Men: The good news is that real men – men who love God, and who love their wife and kids, and who enjoy life and living it – aren’t born; it’s a process. We can all grow and become – more and more – the men, husbands, and fathers we want to be and were made by God to be! And Psalm 128, shortly and concisely, tells us how we men can – by God’s grace – grow to – more and more – become such men!

First, can you see with me that everything flows from the first verse? Verse 1 says, “How joyful are those who fear the Lord—all who follow His ways!” And then everything else is the result of that: Enjoying the fruit of our labors; being joyful and successful; our wives flourishing and fruitful; our kids vigorous and growing ready for life in the world… And the psalm then ends pointing us back to verse 1, saying, “That is the Lord’s blessing for those who fear Him.”

So, let me start at the end and then move back to the beginning. That is, what are we being promised here (and across all the pages of Scripture, since this short psalm is in reality just a wonderful summary of so many different passages and promises)?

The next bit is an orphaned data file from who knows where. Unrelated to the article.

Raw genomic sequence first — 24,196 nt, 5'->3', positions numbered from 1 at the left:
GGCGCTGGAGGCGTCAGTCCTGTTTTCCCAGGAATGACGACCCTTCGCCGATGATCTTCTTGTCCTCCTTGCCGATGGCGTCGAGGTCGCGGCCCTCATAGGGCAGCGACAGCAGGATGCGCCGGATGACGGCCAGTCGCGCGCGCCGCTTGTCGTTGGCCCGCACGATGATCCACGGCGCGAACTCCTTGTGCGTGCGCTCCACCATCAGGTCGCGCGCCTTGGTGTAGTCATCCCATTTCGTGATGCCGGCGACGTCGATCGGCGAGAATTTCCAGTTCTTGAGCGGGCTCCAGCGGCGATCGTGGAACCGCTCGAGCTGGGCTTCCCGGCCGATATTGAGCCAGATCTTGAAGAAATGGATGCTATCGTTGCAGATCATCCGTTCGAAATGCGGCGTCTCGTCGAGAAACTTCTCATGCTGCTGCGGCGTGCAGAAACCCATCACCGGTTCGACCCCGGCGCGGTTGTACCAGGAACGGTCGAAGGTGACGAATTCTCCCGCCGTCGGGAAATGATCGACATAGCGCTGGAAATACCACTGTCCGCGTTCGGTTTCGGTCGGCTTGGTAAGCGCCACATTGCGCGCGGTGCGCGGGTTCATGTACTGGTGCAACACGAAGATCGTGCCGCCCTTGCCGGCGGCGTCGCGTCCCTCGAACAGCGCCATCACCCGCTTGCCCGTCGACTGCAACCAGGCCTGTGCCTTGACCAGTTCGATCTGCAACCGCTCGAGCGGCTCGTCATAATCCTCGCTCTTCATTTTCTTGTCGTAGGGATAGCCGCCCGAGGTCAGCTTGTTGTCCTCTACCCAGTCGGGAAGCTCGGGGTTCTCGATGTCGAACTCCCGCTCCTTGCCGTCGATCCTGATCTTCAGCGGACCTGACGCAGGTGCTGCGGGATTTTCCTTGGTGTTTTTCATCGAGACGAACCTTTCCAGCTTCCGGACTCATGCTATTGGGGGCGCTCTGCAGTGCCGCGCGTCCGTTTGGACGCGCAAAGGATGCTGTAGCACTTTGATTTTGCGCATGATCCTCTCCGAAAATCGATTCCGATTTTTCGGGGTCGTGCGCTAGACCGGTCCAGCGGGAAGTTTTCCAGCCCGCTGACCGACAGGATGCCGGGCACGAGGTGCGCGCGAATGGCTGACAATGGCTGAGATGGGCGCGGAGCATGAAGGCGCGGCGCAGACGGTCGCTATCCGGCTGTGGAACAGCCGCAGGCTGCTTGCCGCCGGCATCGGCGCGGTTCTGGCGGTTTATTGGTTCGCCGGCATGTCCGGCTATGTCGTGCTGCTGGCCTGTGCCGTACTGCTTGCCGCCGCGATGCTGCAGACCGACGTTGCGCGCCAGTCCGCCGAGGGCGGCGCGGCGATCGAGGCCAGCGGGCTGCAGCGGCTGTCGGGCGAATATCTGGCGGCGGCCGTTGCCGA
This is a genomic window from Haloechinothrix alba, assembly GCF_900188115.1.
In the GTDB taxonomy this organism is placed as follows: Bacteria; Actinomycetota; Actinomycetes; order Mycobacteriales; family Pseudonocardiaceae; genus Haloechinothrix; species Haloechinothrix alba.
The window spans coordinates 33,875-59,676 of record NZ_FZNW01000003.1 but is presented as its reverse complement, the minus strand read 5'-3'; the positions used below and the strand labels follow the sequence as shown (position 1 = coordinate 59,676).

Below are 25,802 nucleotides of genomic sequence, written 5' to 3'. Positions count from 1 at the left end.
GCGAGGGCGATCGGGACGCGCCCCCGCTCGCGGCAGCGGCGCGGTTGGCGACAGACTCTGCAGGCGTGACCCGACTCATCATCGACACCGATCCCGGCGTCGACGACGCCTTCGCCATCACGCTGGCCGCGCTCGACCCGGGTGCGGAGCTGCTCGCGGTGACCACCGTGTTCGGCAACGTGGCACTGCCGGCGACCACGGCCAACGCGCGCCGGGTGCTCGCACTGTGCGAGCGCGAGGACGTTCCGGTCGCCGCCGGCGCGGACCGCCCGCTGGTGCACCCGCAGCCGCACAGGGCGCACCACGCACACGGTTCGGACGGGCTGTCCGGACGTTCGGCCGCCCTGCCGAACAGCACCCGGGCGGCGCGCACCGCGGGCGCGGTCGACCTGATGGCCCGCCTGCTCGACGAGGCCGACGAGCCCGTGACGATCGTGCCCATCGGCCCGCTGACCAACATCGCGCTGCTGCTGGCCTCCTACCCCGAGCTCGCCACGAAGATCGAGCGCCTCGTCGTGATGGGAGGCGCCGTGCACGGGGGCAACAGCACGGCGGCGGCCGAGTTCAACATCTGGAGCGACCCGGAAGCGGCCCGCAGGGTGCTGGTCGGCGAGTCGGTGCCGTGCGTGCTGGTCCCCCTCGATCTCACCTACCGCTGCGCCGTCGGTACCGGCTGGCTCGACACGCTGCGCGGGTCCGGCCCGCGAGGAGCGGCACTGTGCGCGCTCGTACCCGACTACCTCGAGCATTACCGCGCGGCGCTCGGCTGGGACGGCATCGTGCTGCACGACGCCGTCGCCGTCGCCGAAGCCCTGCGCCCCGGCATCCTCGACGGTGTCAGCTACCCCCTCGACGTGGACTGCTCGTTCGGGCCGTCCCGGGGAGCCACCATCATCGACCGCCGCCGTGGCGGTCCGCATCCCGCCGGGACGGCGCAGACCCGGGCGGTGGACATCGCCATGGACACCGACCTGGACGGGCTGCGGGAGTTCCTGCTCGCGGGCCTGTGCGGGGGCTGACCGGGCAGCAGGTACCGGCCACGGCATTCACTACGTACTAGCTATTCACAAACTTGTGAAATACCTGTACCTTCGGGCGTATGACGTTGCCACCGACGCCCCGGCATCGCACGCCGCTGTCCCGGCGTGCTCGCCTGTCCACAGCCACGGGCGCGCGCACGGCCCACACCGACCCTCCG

First, let me paint you a picture. Did you know that the planet Jupiter is Earth’s “first line of defense” against galactic destruction? Yeah. Jupiter is something like 99.9 percent efficient at throwing all the dangerous space junk, asteroids, and meteorites that head towards Earth back out to interstellar space!

Because Jupiter is 318 times heavier than Earth, Jupiter’s mass creates a huge gravitational field that acts as a giant vacuum. Almost all of the space “junk” that gets soaring towards Earth gets drawn into Jupiter’s gravitational field and drawn away from us to be drawn towards Jupiter.